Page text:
A cold breeze brought a drawn out whisper that rattled Sewenna’s courage, “not…yet…Nduaerng. Make…him…wait.”

The fiend seemed to understand. It bounded into the woods, leaving Sewenna alone in the torch’s dying light and the claws of encroaching darkness.

He scanned the tree line, then shuddered, thinking about that forlorn whisper. He wiped the blood from his blade on his britches. He glanced into the stable and found Estout’s chickens,  cow, and bay stallion unharmed and slid the door shut.

Sewenna knew he should trail the animal, that slight could leave a few blood spots he could follow.  But going on a hunt in the dark, wounded and without another torch convinced Sewenna to wait until daylight. Besides, he knew the beast existed now, and he had an idea who sent it. But this time he wouldn’t run.

Taking a swig from his flask to dull the pain, Sewenna headed to the Priest and Crook where he’d been staying with Deloys. Gildon will arrive by morning with hunters…then we’ll go hunting. I should inform Estout, thought Sewenna dourly.  A part of him hoped the creature would get the blackguard before morning, but either way he needed to keep the villagers occupied so he could investigate properly.  Sewenna knew the beast and the whisper would reveal themselves soon.



Excitement and fear descended on Anglor like it had never seen.  Most shops and businesses closed for the day.  Jolis the blacksmith closed for the day, Léal the tanner closed, Herbrand the tailor closed as did the cobbler, farrier, carpenter and mason, who instead gathered at the Priest and Crook. The tavern dotted with shoddy and unfinished tables roared with activity as men, busy organizing into hunting parties, boasted of their hunting skills and that they would catch the beast.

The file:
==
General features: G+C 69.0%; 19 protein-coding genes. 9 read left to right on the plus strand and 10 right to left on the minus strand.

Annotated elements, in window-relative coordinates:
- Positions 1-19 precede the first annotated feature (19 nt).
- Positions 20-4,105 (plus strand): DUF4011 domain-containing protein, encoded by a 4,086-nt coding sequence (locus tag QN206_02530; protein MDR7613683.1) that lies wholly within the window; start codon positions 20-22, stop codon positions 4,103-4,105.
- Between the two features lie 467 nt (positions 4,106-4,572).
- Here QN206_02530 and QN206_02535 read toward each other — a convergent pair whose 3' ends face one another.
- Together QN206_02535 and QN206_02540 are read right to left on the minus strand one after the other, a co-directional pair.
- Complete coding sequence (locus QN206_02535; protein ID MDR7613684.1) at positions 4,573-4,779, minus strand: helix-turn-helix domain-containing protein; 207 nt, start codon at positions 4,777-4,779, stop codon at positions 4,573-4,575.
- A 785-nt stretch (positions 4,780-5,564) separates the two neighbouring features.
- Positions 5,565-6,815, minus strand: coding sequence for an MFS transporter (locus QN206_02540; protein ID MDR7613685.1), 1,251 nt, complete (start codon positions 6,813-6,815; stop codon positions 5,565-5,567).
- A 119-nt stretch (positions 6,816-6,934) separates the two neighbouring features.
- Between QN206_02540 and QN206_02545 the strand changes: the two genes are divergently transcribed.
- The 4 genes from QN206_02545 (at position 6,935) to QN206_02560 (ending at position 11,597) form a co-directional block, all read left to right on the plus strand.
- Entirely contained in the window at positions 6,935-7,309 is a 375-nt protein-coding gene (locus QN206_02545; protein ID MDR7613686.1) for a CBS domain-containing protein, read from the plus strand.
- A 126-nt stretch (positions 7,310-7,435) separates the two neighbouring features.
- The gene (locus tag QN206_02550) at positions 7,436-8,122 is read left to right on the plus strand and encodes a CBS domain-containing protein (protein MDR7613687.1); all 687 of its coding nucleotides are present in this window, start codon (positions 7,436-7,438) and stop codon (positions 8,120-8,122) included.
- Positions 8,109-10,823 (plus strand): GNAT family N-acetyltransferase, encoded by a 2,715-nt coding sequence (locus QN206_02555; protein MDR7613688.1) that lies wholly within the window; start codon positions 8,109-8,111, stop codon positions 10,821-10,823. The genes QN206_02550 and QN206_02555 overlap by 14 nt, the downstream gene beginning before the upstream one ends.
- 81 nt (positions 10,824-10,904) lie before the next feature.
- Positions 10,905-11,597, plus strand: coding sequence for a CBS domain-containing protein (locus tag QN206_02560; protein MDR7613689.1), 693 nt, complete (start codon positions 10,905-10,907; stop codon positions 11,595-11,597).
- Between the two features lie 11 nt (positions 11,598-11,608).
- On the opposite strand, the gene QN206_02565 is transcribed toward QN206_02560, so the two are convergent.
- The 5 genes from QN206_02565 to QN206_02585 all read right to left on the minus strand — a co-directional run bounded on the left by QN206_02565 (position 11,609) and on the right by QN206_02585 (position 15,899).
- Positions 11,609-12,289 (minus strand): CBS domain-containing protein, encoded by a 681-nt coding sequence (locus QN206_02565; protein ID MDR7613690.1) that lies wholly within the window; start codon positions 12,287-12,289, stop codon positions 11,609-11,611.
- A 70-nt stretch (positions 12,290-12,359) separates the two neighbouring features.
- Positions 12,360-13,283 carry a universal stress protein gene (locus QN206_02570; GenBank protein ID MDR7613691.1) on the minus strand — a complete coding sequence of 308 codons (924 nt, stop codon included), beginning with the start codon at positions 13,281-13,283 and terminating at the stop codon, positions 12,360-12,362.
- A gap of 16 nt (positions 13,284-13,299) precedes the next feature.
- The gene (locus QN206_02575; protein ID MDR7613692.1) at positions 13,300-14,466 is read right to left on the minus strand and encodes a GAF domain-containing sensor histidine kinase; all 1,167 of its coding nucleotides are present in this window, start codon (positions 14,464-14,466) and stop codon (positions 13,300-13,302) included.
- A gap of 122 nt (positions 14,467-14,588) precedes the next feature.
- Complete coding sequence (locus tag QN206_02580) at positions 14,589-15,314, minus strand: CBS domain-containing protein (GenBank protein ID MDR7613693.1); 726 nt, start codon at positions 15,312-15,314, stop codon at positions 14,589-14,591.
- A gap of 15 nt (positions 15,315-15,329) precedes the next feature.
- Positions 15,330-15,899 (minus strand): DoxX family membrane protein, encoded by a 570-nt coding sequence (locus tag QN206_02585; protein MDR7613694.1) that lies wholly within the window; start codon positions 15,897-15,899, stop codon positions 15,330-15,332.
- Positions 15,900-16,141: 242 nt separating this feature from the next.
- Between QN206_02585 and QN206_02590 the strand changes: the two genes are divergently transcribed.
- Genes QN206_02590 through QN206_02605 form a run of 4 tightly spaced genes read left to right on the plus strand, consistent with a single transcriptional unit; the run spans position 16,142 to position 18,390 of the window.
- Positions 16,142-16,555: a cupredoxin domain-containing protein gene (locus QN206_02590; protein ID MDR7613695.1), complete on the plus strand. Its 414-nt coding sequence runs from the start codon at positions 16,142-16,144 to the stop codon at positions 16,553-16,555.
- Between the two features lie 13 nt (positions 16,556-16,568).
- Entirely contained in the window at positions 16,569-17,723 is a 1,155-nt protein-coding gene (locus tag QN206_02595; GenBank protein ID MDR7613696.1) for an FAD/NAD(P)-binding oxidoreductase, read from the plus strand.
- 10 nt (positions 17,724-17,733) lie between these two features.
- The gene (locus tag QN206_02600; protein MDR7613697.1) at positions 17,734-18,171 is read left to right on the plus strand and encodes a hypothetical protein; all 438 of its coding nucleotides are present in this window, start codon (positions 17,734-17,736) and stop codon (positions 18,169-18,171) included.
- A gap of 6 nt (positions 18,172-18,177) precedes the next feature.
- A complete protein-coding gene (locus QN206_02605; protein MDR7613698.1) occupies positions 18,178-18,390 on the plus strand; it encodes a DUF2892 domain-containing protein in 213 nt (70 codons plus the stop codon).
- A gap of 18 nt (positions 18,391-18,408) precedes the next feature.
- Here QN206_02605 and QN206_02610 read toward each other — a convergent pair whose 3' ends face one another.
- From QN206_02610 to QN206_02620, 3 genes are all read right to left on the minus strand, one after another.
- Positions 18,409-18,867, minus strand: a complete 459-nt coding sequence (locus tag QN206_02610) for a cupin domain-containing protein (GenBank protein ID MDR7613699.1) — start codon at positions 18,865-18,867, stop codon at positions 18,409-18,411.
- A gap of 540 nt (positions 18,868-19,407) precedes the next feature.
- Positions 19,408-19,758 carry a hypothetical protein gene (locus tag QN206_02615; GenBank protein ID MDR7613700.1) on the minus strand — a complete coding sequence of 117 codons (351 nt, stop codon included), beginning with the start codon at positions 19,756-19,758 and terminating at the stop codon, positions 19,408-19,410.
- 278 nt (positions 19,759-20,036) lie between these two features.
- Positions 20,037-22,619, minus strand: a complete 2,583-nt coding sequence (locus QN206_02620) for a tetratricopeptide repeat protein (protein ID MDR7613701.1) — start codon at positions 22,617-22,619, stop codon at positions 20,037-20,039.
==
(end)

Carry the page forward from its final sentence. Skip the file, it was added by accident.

Luckily for Sewenna few wished to join his band, consisting of Gildon the messenger who had yet to arrive with more hunters, and Pepin the mason.  A short burly man with bushy ash-blonde hair, he served Sewenna’s purpose—untrained, passive and scared.  He was less concerned about the wolf-thing and more focused on its master—a fiend he couldn’t speak of lest he burst into tears in front of a tavern of men.

“Quiet!” Sewenna banged his hand on a table, though his gaze focused on Deloys meandering through the room, delivering mugs of ale. Pay attention, he scolded himself and turned back to the impatient throng of villagers.